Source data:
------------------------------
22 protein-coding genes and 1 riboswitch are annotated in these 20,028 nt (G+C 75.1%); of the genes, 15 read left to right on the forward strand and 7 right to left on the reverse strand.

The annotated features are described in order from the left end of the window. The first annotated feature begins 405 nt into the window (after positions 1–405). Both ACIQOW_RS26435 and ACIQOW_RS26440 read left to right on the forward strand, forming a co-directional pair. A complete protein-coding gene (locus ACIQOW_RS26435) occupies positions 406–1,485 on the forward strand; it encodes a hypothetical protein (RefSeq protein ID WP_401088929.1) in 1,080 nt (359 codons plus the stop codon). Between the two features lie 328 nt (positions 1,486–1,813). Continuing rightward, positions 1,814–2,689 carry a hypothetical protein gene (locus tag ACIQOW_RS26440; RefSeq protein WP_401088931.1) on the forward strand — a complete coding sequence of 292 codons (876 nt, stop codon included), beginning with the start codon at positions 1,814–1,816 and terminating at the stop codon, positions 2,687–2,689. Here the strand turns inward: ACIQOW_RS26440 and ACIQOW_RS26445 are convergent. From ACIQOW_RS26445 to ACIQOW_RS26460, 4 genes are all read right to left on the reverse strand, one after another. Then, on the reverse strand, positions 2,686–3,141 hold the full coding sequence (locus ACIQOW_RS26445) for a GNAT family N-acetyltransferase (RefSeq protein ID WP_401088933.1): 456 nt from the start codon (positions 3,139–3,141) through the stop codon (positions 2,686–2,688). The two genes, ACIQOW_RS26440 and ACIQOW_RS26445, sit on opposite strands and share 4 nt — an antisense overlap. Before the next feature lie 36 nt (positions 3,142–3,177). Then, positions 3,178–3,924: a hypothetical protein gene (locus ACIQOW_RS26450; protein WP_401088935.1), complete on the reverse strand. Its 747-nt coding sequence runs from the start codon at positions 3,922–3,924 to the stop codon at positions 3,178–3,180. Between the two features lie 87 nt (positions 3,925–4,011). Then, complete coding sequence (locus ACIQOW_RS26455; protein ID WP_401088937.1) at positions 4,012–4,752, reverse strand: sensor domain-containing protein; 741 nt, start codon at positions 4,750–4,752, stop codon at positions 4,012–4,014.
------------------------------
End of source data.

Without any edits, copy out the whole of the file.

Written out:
22 protein-coding genes and 1 riboswitch are annotated in these 20,028 nt (G+C 75.1%); of the genes, 15 read left to right on the forward strand and 7 right to left on the reverse strand.

The annotated features are described in order from the left end of the window. The first annotated feature begins 405 nt into the window (after positions 1–405). Both ACIQOW_RS26435 and ACIQOW_RS26440 read left to right on the forward strand, forming a co-directional pair. A complete protein-coding gene (locus ACIQOW_RS26435) occupies positions 406–1,485 on the forward strand; it encodes a hypothetical protein (RefSeq protein ID WP_401088929.1) in 1,080 nt (359 codons plus the stop codon). Between the two features lie 328 nt (positions 1,486–1,813). Continuing rightward, positions 1,814–2,689 carry a hypothetical protein gene (locus tag ACIQOW_RS26440; RefSeq protein WP_401088931.1) on the forward strand — a complete coding sequence of 292 codons (876 nt, stop codon included), beginning with the start codon at positions 1,814–1,816 and terminating at the stop codon, positions 2,687–2,689. Here the strand turns inward: ACIQOW_RS26440 and ACIQOW_RS26445 are convergent. From ACIQOW_RS26445 to ACIQOW_RS26460, 4 genes are all read right to left on the reverse strand, one after another. Then, on the reverse strand, positions 2,686–3,141 hold the full coding sequence (locus ACIQOW_RS26445) for a GNAT family N-acetyltransferase (RefSeq protein ID WP_401088933.1): 456 nt from the start codon (positions 3,139–3,141) through the stop codon (positions 2,686–2,688). The two genes, ACIQOW_RS26440 and ACIQOW_RS26445, sit on opposite strands and share 4 nt — an antisense overlap. Before the next feature lie 36 nt (positions 3,142–3,177). Then, positions 3,178–3,924: a hypothetical protein gene (locus ACIQOW_RS26450; protein WP_401088935.1), complete on the reverse strand. Its 747-nt coding sequence runs from the start codon at positions 3,922–3,924 to the stop codon at positions 3,178–3,180. Between the two features lie 87 nt (positions 3,925–4,011). Then, complete coding sequence (locus ACIQOW_RS26455; protein ID WP_401088937.1) at positions 4,012–4,752, reverse strand: sensor domain-containing protein; 741 nt, start codon at positions 4,750–4,752, stop codon at positions 4,012–4,014.